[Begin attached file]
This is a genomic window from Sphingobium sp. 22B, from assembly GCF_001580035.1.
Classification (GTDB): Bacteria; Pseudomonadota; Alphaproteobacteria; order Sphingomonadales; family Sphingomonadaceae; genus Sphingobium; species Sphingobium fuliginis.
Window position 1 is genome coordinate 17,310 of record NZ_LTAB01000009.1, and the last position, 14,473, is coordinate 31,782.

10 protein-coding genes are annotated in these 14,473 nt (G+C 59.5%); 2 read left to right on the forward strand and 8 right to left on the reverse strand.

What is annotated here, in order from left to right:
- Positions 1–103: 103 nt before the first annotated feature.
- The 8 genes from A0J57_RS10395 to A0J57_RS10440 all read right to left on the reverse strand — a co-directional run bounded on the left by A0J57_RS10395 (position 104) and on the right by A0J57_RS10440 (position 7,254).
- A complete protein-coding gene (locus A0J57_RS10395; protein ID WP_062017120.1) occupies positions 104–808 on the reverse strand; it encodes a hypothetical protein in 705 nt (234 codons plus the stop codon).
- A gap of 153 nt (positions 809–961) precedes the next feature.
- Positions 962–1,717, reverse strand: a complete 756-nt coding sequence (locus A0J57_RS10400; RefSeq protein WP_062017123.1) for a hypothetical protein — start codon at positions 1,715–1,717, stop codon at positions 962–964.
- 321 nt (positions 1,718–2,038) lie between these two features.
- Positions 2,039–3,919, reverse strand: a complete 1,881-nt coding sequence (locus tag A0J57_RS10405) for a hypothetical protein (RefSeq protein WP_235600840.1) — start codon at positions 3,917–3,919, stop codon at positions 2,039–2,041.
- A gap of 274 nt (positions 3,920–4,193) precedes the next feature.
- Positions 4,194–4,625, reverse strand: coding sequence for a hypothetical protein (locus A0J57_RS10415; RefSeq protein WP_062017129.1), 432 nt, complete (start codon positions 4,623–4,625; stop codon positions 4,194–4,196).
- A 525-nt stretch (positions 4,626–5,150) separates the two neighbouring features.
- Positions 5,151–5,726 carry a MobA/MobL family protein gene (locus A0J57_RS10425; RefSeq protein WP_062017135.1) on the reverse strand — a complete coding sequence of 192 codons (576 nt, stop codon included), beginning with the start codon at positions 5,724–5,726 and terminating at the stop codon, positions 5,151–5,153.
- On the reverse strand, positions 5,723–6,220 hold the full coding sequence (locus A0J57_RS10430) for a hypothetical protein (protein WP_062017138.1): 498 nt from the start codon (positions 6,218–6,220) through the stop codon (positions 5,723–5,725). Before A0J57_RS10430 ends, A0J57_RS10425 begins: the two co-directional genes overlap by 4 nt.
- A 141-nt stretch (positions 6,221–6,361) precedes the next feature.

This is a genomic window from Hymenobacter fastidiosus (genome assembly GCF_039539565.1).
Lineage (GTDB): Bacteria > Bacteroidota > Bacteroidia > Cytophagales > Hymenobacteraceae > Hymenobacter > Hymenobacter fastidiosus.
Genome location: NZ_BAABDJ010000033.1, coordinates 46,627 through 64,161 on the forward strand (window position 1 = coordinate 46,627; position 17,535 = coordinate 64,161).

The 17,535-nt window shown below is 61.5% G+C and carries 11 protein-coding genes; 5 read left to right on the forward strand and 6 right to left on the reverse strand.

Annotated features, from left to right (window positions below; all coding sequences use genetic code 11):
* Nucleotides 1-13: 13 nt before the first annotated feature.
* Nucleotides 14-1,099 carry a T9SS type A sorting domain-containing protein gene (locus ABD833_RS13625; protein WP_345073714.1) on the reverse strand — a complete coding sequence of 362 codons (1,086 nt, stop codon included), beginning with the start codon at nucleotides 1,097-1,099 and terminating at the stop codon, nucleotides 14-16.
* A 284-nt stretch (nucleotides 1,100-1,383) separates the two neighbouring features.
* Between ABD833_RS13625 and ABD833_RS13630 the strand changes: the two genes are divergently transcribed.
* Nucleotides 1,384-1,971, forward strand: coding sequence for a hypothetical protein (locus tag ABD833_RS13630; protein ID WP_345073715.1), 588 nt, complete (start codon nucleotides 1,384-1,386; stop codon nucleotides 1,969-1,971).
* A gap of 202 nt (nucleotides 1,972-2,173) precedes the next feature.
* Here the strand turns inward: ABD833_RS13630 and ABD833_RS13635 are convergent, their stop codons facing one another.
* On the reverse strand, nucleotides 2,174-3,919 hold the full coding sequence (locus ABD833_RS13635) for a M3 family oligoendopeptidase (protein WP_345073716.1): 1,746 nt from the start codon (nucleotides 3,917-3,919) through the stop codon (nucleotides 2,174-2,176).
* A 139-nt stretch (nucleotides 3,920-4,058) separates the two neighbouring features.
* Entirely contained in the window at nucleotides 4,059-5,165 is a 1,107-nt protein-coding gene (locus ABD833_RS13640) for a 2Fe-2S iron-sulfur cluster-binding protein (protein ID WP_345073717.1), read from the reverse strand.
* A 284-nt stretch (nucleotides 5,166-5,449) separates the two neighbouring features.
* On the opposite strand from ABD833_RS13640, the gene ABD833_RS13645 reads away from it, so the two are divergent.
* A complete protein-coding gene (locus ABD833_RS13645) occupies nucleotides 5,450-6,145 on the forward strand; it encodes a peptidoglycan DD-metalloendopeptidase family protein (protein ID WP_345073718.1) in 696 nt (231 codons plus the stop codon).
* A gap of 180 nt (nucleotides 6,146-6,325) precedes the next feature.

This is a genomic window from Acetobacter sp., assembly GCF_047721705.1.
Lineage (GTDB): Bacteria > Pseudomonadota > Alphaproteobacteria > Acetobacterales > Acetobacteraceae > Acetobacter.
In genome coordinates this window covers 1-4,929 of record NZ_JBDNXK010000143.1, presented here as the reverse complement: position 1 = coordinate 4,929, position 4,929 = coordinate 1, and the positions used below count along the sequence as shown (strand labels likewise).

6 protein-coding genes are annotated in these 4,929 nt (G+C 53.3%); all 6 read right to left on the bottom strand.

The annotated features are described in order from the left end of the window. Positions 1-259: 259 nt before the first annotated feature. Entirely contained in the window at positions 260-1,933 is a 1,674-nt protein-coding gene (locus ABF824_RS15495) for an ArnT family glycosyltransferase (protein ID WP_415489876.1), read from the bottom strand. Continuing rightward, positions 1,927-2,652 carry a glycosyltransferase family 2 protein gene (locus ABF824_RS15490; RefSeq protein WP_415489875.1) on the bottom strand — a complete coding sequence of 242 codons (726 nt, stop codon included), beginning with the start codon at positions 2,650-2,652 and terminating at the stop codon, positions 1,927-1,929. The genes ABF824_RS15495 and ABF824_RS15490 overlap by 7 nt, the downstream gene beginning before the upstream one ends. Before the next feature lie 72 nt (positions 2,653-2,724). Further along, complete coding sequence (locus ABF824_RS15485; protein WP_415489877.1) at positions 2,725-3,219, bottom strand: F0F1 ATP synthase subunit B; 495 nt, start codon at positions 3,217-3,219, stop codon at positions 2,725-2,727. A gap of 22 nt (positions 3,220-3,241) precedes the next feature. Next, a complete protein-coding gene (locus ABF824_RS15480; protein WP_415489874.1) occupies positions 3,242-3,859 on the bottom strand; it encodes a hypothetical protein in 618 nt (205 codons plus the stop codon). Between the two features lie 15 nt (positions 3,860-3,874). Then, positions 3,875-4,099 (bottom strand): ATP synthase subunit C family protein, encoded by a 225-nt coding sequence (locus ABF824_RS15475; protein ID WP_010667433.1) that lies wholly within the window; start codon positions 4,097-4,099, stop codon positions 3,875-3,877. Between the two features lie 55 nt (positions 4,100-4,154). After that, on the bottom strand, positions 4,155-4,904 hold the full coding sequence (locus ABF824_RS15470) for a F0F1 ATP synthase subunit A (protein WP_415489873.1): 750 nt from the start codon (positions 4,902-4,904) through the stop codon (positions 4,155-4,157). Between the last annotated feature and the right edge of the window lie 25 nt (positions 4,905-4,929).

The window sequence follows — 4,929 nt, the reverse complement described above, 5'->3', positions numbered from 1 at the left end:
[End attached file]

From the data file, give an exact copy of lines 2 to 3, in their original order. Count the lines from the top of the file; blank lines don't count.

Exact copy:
Classification (GTDB): Bacteria; Pseudomonadota; Alphaproteobacteria; order Sphingomonadales; family Sphingomonadaceae; genus Sphingobium; species Sphingobium fuliginis.
Window position 1 is genome coordinate 17,310 of record NZ_LTAB01000009.1, and the last position, 14,473, is coordinate 31,782.